Several cardiovascular conditions like heart failure, coronary artery disease, diabetes, and structural heart disease manifest in alterations of the anatomy or deformation of the myocardium. The hypothesis of this study is that existing tools for cardiac image analysis providing information on 3D cardiac morphology and deformation, developed for small patient cohorts, scale up to handle datasets in the order of hundreds and thousands of subjects. We will simultaneously undertake benchmarking of competing algorithms as demonstrate the impact of image analysis errors on relevant associative and causal inference tasks.
CARDIOMARKER will carry out a large-scale scalability testing of current image analysis tools ultimately helping UK Biobank researchers in extracting objective imaging phenotypic biomarkers of cardiac morphology and deformation correlated to disease presence, severity or progression. We will manually assess a subset of the datasets by two operators in two independent sessions. We will compare the manually segmented cardiac structures (MR cine) and tag intersections (MR tagging) from manual analysis against those of our automatic techniques.
CARDIOMARKER will elucidate how errors in CMR biomarkers influence the strength of associative and causal models. In collaboration with our clinical experts, we will formulate illustrative hypothesis re the association between cardiac morphology/deformation and genetic, lifestyle (activity, body mass composition), metabolism-related (bone ageing, liver function), environmental (exposures), and physiological (HR, BP) variables. We will generate associative/causative models, and will study the influence on those models of errors in CMR biomarkers derived from automatic analysis. This will shed light on the strength of the associations/causal relationships as a function of the size of the population and the noise level in the markers themselves.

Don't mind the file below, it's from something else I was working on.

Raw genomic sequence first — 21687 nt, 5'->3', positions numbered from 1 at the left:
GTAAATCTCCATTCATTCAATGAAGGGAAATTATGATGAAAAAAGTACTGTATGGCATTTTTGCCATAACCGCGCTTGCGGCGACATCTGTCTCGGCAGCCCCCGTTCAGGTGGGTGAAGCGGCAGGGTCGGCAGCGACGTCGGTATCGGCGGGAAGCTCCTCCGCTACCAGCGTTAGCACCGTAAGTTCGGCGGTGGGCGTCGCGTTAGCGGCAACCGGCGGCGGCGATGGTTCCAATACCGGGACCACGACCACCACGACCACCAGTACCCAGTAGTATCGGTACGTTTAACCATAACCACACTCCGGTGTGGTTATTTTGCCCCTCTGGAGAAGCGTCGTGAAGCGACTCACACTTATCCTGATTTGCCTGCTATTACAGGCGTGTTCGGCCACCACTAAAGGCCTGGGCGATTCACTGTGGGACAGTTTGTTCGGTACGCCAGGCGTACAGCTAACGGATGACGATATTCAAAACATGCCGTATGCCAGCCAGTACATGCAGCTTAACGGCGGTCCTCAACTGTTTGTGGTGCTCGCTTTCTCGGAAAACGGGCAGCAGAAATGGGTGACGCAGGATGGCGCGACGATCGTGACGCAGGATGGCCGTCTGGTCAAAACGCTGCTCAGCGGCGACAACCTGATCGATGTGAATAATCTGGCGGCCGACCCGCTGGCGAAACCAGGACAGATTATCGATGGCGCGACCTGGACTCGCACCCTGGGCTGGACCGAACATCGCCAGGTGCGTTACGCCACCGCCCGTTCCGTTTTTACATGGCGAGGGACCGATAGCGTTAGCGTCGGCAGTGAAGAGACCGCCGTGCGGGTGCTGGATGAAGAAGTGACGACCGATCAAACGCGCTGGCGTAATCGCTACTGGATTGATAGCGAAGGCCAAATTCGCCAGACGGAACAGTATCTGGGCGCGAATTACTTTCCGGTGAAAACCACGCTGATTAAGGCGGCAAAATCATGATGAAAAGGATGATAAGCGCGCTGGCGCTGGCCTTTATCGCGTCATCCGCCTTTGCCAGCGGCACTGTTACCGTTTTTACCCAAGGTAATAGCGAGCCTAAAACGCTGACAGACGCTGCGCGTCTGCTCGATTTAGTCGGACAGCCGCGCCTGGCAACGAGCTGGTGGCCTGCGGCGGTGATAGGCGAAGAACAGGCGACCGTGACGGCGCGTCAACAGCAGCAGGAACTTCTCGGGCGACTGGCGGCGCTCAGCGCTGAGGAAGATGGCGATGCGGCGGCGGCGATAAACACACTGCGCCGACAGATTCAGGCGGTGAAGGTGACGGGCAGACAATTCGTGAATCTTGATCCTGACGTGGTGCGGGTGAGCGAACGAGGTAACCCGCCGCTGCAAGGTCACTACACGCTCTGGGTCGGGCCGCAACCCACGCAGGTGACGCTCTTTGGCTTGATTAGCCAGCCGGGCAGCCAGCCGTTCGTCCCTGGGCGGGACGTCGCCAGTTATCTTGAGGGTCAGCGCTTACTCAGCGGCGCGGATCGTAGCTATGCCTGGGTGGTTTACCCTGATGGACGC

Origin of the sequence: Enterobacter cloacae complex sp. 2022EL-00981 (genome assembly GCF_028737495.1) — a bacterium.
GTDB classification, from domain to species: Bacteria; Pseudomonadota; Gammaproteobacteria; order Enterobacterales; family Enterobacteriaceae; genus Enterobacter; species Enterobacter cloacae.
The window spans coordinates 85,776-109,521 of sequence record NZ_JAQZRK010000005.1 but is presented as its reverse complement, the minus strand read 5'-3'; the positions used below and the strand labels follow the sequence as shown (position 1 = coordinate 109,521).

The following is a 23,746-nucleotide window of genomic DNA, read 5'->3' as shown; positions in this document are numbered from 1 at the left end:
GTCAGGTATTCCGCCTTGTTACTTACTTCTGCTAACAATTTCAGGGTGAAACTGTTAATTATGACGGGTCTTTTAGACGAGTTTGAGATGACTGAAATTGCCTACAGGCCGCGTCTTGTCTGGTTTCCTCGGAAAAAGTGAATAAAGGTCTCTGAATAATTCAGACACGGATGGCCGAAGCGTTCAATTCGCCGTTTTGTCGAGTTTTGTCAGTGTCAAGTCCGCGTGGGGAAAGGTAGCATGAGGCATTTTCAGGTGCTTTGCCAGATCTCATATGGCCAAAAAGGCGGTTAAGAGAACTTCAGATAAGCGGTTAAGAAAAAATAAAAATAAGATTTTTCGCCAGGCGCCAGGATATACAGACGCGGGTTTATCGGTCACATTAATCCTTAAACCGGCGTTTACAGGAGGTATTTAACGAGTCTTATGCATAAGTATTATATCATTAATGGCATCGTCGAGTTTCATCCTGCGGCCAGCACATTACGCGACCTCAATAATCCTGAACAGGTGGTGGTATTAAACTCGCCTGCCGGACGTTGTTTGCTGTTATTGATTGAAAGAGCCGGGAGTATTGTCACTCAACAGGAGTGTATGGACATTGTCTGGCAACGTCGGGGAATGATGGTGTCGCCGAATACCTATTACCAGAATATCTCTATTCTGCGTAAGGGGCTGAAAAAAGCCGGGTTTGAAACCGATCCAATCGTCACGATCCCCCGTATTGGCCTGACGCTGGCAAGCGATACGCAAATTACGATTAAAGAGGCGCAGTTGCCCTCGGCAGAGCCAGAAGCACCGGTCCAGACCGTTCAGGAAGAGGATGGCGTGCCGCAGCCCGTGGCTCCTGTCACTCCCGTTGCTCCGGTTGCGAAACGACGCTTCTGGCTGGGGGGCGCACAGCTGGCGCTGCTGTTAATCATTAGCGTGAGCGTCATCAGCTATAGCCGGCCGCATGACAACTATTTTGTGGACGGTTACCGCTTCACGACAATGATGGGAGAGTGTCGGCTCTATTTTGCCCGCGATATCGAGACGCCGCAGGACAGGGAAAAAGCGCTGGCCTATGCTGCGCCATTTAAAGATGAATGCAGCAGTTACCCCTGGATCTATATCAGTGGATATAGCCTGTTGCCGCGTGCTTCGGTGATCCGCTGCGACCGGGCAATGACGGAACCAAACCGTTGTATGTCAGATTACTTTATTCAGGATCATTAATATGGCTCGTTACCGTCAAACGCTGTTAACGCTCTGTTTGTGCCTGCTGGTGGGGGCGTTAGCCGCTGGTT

We want to answer these questions in relationship to manual delineation and previous performance of the techniques:
a) What is the accuracy in cardiac anatomy delineation in population imaging studies?
b) What is the accuracy of extracted cardiac deformation fields?
c) What is the failure rate of automated methods operating on large-scale population imaging?
d) What is the impact of automated segmentation/registration errors on associative/causative models of phenotype-genotype relationship?
We will deliver the UKBB automatic and objective quantitative imaging information on the full cohort of patients imaged with CMR helping. These will establish population ranges of normality and thresholds of abnormality useful in cardiology. We will deliver knowledge on how to interpret and how errors compound in statistical modelling when attempting to unravel associative/causal relationships involving not only CMR but also other biomarkers.
|Lead investigator:||Professor Alejandro Frangi|
|Lead institution:||University of Leeds|
|3127||Quantitative CMR population imaging on 20,000 subjects of the UK Biobank imaging study: LV/RV quantification pipeline and its evaluation||Attar, R. et al||2019||Medical Image Analysis. 2019|